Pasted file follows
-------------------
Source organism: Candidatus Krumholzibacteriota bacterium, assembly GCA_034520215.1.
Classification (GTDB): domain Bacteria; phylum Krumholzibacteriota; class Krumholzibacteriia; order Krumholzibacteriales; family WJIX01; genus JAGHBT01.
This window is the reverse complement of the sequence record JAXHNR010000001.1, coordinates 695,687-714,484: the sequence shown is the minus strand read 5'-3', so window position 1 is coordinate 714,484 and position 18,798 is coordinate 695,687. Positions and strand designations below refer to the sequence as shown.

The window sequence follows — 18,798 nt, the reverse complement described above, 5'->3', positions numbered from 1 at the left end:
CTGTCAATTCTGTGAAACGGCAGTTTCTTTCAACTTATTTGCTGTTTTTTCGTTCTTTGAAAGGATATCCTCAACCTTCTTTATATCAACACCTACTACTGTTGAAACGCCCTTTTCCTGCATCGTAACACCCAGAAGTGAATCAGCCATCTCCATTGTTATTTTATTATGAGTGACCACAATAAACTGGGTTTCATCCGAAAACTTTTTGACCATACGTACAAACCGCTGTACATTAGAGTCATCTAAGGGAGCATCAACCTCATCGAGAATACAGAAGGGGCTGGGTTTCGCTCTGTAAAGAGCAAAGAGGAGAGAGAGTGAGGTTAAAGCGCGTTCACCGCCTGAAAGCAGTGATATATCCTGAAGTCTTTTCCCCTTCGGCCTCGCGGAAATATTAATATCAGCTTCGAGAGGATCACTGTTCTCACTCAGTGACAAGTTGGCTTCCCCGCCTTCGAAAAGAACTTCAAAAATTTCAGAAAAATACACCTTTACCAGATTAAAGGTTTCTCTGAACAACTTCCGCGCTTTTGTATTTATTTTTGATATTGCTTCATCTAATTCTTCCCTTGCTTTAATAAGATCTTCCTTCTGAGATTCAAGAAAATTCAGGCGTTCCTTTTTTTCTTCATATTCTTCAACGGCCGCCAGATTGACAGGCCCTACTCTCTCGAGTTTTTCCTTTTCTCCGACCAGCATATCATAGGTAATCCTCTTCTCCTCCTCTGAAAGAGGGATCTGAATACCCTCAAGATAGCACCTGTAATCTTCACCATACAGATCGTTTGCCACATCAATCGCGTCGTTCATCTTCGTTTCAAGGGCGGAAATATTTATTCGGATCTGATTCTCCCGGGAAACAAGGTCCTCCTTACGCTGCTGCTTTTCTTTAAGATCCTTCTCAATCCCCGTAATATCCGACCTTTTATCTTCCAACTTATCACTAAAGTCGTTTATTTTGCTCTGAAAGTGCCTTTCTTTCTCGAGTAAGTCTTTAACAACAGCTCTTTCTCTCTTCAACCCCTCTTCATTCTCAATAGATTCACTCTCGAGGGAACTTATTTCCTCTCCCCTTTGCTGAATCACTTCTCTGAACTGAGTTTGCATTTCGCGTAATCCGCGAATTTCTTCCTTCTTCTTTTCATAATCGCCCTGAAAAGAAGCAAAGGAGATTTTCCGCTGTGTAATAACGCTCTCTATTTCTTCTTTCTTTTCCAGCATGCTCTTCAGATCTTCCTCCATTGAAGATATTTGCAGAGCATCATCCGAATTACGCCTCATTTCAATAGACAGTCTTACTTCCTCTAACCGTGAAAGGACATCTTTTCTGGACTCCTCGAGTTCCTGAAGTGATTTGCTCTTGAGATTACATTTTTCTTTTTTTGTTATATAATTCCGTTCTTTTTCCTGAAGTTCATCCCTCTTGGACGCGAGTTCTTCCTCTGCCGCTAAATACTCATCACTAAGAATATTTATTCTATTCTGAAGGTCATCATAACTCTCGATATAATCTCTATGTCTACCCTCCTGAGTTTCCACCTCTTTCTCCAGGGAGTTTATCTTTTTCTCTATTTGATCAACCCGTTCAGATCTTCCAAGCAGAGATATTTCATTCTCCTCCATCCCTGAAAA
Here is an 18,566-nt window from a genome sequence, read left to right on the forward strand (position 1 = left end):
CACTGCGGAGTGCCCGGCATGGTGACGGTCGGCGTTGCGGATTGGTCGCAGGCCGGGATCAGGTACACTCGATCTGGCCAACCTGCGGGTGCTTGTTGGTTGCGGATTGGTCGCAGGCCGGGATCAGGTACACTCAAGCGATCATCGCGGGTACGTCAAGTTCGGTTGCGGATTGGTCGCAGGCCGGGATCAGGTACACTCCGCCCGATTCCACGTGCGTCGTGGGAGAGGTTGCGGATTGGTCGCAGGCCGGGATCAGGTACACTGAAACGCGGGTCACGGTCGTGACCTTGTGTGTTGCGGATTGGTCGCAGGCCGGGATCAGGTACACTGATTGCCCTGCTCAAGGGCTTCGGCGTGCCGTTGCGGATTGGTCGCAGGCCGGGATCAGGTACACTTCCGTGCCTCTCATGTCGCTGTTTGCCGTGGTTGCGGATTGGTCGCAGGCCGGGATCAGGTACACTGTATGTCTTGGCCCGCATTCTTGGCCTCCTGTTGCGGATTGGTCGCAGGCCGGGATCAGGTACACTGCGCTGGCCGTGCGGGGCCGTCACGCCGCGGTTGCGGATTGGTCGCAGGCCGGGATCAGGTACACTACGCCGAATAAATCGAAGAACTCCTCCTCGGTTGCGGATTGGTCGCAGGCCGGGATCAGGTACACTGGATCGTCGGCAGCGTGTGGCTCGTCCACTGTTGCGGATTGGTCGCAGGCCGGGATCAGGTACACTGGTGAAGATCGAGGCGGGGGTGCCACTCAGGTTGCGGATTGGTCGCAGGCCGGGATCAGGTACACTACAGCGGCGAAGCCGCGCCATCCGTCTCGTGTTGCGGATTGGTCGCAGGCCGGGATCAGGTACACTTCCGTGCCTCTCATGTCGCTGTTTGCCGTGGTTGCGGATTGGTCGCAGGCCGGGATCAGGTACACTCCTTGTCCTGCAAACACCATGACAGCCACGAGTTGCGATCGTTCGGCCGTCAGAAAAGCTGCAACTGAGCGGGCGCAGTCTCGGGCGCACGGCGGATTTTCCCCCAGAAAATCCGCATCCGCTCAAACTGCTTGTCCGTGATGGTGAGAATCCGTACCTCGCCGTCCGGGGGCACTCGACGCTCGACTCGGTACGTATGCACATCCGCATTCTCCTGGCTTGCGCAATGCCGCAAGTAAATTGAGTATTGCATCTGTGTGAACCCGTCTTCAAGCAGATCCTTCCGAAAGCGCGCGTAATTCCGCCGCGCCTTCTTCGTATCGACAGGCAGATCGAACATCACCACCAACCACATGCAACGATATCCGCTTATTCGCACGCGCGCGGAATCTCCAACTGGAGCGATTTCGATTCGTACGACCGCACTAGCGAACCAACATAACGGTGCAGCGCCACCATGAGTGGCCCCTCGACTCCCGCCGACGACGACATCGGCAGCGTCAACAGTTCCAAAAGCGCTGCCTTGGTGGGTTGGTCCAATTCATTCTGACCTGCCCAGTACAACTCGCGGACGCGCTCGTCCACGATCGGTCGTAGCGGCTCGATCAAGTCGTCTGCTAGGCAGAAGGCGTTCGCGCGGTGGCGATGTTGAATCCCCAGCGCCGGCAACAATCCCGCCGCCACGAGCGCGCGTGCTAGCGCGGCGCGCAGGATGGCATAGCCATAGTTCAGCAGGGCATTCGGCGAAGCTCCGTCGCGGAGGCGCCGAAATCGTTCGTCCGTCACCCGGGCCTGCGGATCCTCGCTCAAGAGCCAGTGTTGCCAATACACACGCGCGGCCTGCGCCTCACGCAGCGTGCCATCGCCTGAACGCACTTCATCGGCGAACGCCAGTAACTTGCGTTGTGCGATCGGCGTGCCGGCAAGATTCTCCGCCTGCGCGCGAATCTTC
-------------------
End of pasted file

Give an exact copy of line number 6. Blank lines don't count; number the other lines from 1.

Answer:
Here is an 18,566-nt window from a genome sequence, read left to right on the forward strand (position 1 = left end):